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US charges first Russian oligarch for sanctions violations since Ukraine invasion

U.S. authorities have accused Kremlin-linked businessman Konstantin Malupiev of violating U.S. sanctions in the first criminal proceeding against an oligarch since the start of the conflict in Ukraine.

Malupiev, a Russian investor and founder of the pro-Putin media empire, is accused of violating sanctions imposed in response to the 2014 Crimean annexation by Moscow by hiring a U.S. citizen to run his own television networks and attempting to acquire a network in Bulgaria.

According to the suspect, the couple and others also conspired to illegally transfer a $ 10 million investment that Malupiev made at a bank in Texas to a business associate in Greece in 2015, in violation of the same package of sanctions.

The investment money, which was converted by the Texas Bank in 2016 into cash held by an account with another U.S. lender, was seized by U.S. authorities.

U.S. Attorney General Merrick Garland said Wednesday: “Our message to those who continue to allow the Russian regime through their criminal behavior is this: It does not matter how far you sail on your yacht. It does not matter how well you hide your assets. . . The Department of Justice will use every tool available to find you. . . And hold you accountable. “

In a telephone interview with the Financial Times, Malupiev – who faces two charges with a maximum sentence of 20 years in prison each – called the lawsuit against him “comical.”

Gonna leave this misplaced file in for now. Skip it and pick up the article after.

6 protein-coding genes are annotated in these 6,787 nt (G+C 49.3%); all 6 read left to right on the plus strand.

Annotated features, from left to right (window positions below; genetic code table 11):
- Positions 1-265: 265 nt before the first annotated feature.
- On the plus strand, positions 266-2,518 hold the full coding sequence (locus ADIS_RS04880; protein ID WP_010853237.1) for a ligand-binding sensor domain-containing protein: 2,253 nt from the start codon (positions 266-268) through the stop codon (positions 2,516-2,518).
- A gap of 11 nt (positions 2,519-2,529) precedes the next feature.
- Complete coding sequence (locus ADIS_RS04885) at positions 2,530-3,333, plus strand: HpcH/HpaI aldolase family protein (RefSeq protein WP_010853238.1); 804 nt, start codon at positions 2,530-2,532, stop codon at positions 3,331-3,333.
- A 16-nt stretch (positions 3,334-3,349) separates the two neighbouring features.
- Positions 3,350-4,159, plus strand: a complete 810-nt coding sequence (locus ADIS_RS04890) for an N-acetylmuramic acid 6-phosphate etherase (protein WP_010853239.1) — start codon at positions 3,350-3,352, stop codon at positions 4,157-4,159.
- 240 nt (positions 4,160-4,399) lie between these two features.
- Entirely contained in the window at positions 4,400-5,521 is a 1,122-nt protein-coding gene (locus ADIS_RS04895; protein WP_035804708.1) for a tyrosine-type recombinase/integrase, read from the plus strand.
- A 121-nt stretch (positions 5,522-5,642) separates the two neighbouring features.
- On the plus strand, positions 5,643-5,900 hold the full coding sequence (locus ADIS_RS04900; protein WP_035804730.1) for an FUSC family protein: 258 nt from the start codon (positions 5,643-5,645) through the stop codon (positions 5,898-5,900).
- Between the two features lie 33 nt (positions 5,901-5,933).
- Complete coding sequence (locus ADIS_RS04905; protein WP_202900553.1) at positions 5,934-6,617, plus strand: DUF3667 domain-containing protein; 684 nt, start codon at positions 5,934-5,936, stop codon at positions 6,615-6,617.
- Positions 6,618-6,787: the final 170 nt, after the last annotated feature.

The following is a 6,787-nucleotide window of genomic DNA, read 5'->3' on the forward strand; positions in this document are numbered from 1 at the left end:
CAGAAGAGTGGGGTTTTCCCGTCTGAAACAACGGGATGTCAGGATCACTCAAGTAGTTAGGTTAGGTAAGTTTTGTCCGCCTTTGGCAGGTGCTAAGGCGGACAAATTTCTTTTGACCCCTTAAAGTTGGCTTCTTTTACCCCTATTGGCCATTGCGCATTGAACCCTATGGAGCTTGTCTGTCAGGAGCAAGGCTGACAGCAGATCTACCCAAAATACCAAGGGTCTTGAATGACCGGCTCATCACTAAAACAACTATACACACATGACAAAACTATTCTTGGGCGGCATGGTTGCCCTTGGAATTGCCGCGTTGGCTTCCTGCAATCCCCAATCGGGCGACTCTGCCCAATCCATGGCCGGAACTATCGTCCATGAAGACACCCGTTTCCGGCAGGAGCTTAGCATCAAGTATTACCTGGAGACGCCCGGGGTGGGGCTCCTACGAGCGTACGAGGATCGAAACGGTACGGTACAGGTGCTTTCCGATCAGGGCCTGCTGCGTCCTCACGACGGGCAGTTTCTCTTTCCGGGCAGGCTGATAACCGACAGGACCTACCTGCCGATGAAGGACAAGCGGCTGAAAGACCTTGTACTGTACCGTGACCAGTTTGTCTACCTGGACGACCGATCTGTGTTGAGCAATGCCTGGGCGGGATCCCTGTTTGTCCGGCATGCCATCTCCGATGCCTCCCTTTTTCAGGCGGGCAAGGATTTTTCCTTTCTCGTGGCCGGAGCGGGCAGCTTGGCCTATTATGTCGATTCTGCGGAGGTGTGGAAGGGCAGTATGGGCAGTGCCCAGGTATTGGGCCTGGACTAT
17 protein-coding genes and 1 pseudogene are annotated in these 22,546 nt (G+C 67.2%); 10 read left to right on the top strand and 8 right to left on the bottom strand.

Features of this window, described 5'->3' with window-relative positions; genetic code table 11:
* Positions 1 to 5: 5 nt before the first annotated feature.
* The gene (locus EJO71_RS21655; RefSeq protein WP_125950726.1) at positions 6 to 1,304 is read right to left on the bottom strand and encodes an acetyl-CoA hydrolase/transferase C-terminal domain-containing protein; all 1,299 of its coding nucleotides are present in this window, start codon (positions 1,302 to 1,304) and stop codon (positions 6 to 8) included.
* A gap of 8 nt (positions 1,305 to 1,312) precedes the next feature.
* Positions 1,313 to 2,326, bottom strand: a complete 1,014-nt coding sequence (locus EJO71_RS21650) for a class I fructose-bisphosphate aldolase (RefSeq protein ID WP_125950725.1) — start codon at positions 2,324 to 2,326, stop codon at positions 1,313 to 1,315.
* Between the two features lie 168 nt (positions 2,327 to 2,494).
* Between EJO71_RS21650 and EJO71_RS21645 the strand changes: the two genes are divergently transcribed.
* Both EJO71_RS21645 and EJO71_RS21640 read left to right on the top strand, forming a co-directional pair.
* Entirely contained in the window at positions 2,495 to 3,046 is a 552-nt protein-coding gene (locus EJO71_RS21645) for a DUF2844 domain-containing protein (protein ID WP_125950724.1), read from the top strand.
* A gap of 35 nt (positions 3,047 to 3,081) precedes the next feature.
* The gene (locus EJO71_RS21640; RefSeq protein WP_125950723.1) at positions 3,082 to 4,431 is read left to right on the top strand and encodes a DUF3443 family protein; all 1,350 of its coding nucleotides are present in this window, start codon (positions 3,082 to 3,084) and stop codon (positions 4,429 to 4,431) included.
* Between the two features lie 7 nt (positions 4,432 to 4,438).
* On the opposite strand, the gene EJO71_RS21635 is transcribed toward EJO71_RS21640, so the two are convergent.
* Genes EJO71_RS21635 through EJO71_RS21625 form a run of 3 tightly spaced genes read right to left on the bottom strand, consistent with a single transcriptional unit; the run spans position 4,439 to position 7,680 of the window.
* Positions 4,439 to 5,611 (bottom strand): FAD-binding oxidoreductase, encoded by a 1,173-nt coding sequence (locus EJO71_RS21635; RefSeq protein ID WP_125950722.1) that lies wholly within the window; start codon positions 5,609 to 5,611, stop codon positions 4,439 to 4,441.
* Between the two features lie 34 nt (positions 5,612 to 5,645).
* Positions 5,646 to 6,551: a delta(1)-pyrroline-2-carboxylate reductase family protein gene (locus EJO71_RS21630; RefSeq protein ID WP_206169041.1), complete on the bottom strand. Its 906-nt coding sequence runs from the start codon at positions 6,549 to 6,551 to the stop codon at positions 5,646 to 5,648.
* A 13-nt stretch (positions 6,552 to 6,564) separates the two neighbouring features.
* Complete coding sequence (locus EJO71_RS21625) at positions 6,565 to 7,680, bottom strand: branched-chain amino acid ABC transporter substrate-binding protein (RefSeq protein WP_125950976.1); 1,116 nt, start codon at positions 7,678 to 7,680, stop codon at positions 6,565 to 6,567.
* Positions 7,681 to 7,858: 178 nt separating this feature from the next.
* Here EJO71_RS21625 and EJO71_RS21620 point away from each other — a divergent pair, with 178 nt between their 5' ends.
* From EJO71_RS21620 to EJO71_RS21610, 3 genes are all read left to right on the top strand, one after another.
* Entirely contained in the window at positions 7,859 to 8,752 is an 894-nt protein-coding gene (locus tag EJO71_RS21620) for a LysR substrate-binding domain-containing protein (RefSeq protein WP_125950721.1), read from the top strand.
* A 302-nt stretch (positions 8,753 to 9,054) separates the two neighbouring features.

“Since 2014, I have had no assets in the West,” he said, arguing that the transfer from the bank in Texas to the Greek business partner took place eight years ago, just before Western sanctions fell on him.

However, the Justice Department claims that a 2015 agreement seeking to transfer ownership of the shell company used to invest in a bank in Texas to a Greek associate was fraudulently filed in July 2014, to make it appear to have occurred before the imposition of U.S. sanctions. .

“Nothing has happened with it in the last eight years. It’s a very old material,” Malupiev said. “It looks like a [Garland] Trying to take political credit for [his predecessors’] Working.”

In recent weeks, the Ministry of Justice has signaled its willingness to take tougher measures against evasive Russians Sanctions. Last month it set up a special task force to enforce restrictions relating to Moscow’s invasion of Ukraine.

The accusations against Malupiev come as mounting evidence of war crimes committed by Russian forces in Ukraine, provoked international condemnation and led to an escalation of Western sanctions against Moscow.

In recent days, the U.S. has announced other enforcement actions against Russians. On Wednesday, the FBI said it had disrupted a network of bots built by the Russian government’s military intelligence agency before it could be deployed.

“We are not going to wait until our investigations are over to act,” said Christopher Ray, the FBI director.

On Tuesday, authorities in Germany and the United States collaborated in taking over Hydra Market, the world’s largest dark internet market, and its $ 25 million cryptocurrency wallets, the Justice Department said. Said the Ministry of Justice, which also declared criminal charges against a Russian resident who allegedly ran the platform servers.

The Hydra response, which has since disintegrated, could not be obtained.

At the request of the Ministry of Justice, the Spanish authorities seized on Monday a A 255-foot yacht At least $ 90 million worth of Russian oligarch Victor Wexelberg, who was sanctioned by the United States in 2018 in connection with Russia’s invasion of Crimea. U.S. authorities have argued that the seizure was caused as a result of violations of bank fraud, money laundering and sanctions.

Wexelberg did not immediately respond to a request for comment.

US charges first Russian oligarch for sanctions violations since Ukraine invasion Source link US charges first Russian oligarch for sanctions violations since Ukraine invasion

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